The representatives of Canada, Denmark, Qatar, the Republic of Korea and Sierra Leone to the UN informed the UN Secretary-General about the creation of the Group of Friends of Solidarity for Global Health Security, which includes 43 states and the European Union.
This Group,- insufficiently publicized by mainstream media,- aims to complement ongoing global efforts to combat the COVID-19 pandemic and other threats to global health security by providing an informal platform for UN member states to share their experiences, including best practices and lessons learned from responding to COVID-19 and past health crises.
The Group will primarily focus its discussions on the impact of COVID-19 and other health crises on peace and security, development, human rights and humanitarian aspects, and on how to respond to these challenges. It will take a comprehensive approach and discuss topics that address the wide-ranging and multifaceted impact of COVID-19 and other health crises.
The Group of Friends reaffirmed its shared commitment to multilateralism and collective action in the face of these challenges and will encourage enhanced political will and solidarity among member states, the UN, academia, civil society and other actors.
Legitimate expectations can be expressed about the long-term success of the activities of the describedGroup of Friends of Solidarity for Global Health Security.
On 19 February 2000 the United Nations Conference on Trade and Development (UNCTAD) adopted by consensus a document entitled "Bangkok Declaration: Global Dialogue and Dynamic Engagement" which contains relevant provisions fully applicable during COVID-19 times.
I was in the conference room when this first programmatic document of the 21st Century was enthusiastically welcomed by all delegations. It says inter alia that "Solidarity and a strong sense of moral responsibility must be the guiding light of national and international policy. They are not only ethical imperatives, but also prerequisites for a prosperous, peaceful and secure world based on true partnership."
After 20 years,the full implementation of these objectives is still on the waiting list.The UN Secretary-General recognized it in clear terms.In his remarks on September 4 2020 ,at the G20 extraordinary meeting of the ministers of foreign affairs, he said :"we still lack effective international solidarity to respond to the economic and social impacts and the underlying fragilities exposed by the pandemic."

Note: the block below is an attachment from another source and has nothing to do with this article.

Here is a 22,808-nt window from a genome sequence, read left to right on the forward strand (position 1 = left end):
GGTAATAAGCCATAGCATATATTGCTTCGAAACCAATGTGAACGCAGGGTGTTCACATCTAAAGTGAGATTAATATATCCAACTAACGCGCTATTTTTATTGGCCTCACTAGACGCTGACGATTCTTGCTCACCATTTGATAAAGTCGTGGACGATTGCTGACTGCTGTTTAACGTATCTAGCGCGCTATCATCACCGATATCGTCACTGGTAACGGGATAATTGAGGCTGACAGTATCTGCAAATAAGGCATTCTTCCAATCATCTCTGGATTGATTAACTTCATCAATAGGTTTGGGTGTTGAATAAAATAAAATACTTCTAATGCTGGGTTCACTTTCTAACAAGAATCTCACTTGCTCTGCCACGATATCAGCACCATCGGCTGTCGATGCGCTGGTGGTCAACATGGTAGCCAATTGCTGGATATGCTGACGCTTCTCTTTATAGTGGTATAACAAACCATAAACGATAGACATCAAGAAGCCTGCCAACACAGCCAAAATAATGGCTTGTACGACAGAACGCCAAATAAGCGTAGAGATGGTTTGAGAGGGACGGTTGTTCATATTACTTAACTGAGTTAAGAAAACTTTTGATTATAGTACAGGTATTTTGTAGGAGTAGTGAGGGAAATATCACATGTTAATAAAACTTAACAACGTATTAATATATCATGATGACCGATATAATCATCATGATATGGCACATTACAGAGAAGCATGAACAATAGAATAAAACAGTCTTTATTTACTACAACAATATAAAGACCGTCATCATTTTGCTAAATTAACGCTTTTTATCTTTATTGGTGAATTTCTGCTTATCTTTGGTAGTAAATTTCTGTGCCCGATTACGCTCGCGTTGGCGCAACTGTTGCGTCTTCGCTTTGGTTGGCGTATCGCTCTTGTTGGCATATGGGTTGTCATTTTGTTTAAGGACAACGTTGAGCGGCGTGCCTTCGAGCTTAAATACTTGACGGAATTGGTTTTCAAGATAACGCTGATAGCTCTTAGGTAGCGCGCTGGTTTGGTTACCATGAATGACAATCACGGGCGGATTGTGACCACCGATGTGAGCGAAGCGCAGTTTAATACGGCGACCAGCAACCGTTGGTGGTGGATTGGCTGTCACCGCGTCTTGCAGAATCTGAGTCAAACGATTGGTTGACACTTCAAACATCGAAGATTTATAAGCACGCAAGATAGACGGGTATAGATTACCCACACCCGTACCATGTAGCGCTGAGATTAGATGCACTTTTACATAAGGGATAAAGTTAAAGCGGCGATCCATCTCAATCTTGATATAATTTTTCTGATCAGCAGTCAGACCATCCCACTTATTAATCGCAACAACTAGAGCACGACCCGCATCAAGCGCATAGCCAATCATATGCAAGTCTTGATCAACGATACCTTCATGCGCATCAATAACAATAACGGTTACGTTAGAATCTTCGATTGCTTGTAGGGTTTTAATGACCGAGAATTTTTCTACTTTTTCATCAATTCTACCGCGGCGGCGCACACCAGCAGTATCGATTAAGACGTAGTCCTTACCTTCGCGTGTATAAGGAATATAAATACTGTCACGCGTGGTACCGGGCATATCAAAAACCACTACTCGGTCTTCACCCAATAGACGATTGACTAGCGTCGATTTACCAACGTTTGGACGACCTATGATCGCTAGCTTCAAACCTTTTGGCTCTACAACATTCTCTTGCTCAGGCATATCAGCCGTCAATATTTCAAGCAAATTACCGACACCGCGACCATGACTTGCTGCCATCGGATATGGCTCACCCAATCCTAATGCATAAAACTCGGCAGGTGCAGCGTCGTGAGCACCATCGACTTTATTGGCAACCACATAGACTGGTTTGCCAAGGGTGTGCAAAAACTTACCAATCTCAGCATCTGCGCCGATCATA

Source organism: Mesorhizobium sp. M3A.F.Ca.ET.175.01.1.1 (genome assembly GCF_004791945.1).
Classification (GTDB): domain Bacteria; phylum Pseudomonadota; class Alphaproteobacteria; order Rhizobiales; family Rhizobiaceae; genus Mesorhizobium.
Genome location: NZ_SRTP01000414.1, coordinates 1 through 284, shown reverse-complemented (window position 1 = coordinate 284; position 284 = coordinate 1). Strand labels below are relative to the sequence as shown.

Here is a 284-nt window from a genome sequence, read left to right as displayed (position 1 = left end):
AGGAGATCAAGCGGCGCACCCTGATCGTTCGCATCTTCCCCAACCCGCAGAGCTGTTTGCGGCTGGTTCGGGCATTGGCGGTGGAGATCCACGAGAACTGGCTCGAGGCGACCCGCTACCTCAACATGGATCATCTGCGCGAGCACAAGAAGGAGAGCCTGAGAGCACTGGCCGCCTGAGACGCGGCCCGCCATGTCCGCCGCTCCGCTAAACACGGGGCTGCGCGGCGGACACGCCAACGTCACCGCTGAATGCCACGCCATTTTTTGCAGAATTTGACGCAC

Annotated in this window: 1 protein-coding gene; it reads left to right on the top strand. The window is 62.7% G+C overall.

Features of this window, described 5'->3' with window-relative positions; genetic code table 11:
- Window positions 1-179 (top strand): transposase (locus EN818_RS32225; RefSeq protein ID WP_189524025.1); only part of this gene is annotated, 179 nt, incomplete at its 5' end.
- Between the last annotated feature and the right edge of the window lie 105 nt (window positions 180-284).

Can the 75th session of the UNGA lead to significant solutions ?
There are doubts that the declaration to be adopted by the high -level segment of the UNGA session will contain specific solutions. More results can be expected from the substantive deliberations in the UNGA plenary about global health and foreign policy.
In this regard,Indonesia has already officially announced that during its chairmanship of the Foreign Policy and Global Health Initiative in 2020, it has chosen "Affordable health care for all" as the central theme. Every year, the Initiative member countries have pioneered, and succeeded in mainstreaming health issues within the global health and foreign policy agenda at the UNGA and at the World Health Assembly. Since promoting global health involves and requires concerted efforts on the part of multiple stakeholders, Indonesia would like to revitalize the Initiative to translate this specific cooperation into more concrete actions and results and affordable care for all.
It is in this organizational framework that a new comprehensive resolution could be adopted after serious consideration of the WHO report on the relevant agenda item. In this framework an authentic test of diplomatic maturity can take place. Yet,such a maturity cannot emerge spontaneously without a strong stimulus from national leaders who need themselves a true political maturity as decision-making actors.
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